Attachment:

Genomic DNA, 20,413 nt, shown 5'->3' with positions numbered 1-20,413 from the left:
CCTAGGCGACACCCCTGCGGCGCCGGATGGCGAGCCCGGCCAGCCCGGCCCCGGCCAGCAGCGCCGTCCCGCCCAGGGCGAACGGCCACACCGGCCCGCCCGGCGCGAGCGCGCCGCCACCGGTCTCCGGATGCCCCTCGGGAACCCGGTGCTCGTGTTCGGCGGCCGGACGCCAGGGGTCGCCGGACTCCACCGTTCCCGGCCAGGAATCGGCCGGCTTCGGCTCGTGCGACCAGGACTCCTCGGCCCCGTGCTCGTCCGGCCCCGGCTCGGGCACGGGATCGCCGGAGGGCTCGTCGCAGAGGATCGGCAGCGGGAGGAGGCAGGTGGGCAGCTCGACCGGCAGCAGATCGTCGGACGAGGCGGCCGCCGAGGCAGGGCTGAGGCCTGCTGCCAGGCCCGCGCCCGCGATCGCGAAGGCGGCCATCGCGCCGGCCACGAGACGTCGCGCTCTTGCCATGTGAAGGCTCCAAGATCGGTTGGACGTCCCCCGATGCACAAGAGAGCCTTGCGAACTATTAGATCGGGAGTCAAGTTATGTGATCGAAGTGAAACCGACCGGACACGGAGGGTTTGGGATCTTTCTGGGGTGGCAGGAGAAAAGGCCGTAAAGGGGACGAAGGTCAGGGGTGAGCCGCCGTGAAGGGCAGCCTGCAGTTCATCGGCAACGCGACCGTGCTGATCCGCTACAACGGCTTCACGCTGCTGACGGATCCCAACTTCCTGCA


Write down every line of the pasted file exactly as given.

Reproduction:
Genomic DNA, 20,413 nt, shown 5'->3' with positions numbered 1-20,413 from the left:
CCTAGGCGACACCCCTGCGGCGCCGGATGGCGAGCCCGGCCAGCCCGGCCCCGGCCAGCAGCGCCGTCCCGCCCAGGGCGAACGGCCACACCGGCCCGCCCGGCGCGAGCGCGCCGCCACCGGTCTCCGGATGCCCCTCGGGAACCCGGTGCTCGTGTTCGGCGGCCGGACGCCAGGGGTCGCCGGACTCCACCGTTCCCGGCCAGGAATCGGCCGGCTTCGGCTCGTGCGACCAGGACTCCTCGGCCCCGTGCTCGTCCGGCCCCGGCTCGGGCACGGGATCGCCGGAGGGCTCGTCGCAGAGGATCGGCAGCGGGAGGAGGCAGGTGGGCAGCTCGACCGGCAGCAGATCGTCGGACGAGGCGGCCGCCGAGGCAGGGCTGAGGCCTGCTGCCAGGCCCGCGCCCGCGATCGCGAAGGCGGCCATCGCGCCGGCCACGAGACGTCGCGCTCTTGCCATGTGAAGGCTCCAAGATCGGTTGGACGTCCCCCGATGCACAAGAGAGCCTTGCGAACTATTAGATCGGGAGTCAAGTTATGTGATCGAAGTGAAACCGACCGGACACGGAGGGTTTGGGATCTTTCTGGGGTGGCAGGAGAAAAGGCCGTAAAGGGGACGAAGGTCAGGGGTGAGCCGCCGTGAAGGGCAGCCTGCAGTTCATCGGCAACGCGACCGTGCTGATCCGCTACAACGGCTTCACGCTGCTGACGGATCCCAACTTCCTGCA